Beethoven’s Ninth: where does integration happen? 4
vis-à-vis the Schreckensfanfare, also to the three movements that have gone before. Not necessarily, indeed, a condemnation of those movements, but a putting behind one of the past, a choosing and a willing of the new.
Perhaps the most puzzling thing about all the analyses and discussions of the Ninth Symphony’s finale that I have come across is the lack of attention given to the harmonic nature and structural function of the Schreckensfanfare itself. The first thing to note is that if we read the Bb of the woodwinds as a horrendously dissonant appoggiatura, the fanfare begins with the first inversion of the tonic triad. Why first inversion? Because a triad in first inversion, with its inherent mobility, is a common starting point for an operatic recitative scene. So the fanfares belong to the recitatives and are not rejected by them, and, like the orchestral ritornelli before and between the vocal phrases of a recitativo accompagnato, set the scene and mood of the narration. The recitatives are not opposed to the fanfares that are their introductions, but at first they hint at and then, when the baritone makes their meaning explicit, explain the tension and disturbance expressed by the latter.
Together, the fanfare and the recitatives critique the states of being to which the earlier movements of the symphony belong. To suggest, as Mr Edgecombe does, that it is somehow lèse-majesté to say that anything in the finale critiques, ‘rejects’, those earlier movements, written as they were by Beethoven – that it implies a bungling on Beethoven’s part in composing them – is to fall into three fallacies at once: that of confusing the statement made by a work of art or a part of one with the personal character and beliefs of the artist, that of implying incompetence on the part of the creator if a work expresses dark or negative feelings, and above all that of confusing the parts with the whole. It is probable that Sophocles grew out of any desire that he might have harboured in early childhood of killing his father and marrying his mother at a young age, and did not wish to promote the general carrying out of such actions. Yet the earlier sections of Oedipus rex give powerful expression to the forces that impel Oedipus to them, whether it was the gods or his psychological drives, and when we experience the whole play, the final doom that befalls him would not make convincing sense without the power of the earlier parts. The drama of Beethoven’s Ninth Symphony ends very differently, but the exhilarating and uplifting message of the finale is so powerful because the three different modes of human existence embodied in the earlier movements have been made convincing and coherent by a great artist.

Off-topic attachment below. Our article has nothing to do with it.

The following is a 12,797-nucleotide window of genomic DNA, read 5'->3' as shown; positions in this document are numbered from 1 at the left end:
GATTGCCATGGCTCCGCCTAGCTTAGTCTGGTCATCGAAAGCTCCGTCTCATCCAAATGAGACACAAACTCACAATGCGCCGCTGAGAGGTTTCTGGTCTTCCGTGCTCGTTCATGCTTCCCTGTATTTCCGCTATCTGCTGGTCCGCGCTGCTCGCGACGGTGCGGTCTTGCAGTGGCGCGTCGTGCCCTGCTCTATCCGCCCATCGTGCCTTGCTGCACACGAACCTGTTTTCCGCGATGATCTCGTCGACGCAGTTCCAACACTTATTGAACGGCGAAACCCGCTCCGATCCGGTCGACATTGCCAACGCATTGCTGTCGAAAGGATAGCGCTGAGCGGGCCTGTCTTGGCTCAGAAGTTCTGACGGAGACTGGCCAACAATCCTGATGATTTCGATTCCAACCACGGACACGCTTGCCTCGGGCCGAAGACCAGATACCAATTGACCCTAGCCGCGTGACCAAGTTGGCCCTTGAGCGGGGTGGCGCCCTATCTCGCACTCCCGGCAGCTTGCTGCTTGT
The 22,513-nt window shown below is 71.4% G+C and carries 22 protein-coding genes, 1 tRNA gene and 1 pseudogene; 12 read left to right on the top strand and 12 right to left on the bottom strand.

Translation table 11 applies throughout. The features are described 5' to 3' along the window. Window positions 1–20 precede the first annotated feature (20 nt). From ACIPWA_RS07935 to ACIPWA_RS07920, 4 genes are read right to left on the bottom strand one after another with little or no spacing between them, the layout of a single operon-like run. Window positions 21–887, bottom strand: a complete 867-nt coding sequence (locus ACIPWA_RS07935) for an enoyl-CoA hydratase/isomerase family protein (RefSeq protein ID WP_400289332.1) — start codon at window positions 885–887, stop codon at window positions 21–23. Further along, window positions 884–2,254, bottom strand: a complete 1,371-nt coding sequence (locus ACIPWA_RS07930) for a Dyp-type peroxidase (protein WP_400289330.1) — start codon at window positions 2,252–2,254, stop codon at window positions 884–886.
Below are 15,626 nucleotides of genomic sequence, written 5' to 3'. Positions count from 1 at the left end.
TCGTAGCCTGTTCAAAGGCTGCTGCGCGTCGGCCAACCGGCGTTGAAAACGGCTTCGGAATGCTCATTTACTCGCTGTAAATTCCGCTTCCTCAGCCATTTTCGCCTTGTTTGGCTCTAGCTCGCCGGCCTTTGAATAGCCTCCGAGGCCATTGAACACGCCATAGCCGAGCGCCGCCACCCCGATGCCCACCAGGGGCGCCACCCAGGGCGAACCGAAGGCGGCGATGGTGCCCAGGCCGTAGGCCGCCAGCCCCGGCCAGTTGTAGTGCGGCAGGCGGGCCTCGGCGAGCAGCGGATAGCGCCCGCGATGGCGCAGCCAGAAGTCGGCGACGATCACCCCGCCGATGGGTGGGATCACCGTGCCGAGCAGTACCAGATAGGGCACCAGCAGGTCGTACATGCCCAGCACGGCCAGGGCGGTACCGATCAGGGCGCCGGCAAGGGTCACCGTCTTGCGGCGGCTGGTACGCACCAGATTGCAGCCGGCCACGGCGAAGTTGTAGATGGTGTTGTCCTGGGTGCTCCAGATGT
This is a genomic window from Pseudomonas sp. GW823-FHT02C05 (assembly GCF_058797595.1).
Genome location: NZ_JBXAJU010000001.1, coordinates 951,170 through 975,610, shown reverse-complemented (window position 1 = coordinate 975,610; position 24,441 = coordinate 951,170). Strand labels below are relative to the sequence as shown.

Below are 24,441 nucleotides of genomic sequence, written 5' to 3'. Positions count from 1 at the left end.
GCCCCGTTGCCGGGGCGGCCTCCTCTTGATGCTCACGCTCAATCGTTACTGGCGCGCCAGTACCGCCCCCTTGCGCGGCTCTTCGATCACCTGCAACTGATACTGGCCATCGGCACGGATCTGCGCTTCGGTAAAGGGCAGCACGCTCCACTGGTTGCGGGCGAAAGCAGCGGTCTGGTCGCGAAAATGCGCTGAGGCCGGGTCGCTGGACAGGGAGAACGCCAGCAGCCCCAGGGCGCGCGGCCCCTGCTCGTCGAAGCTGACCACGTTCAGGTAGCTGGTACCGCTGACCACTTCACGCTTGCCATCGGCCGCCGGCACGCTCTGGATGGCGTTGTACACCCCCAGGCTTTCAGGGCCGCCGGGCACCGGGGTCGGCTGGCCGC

Whether that uplifting message, as Mr Edgecombe states, celebrates freedom rather than joy – whether Schiller originally wrote ‘Freiheit ’ and replaced it with ‘Freude’ out of political expediency, and Beethoven knew about this – has been much discussed, and in Leonard Bernstein’s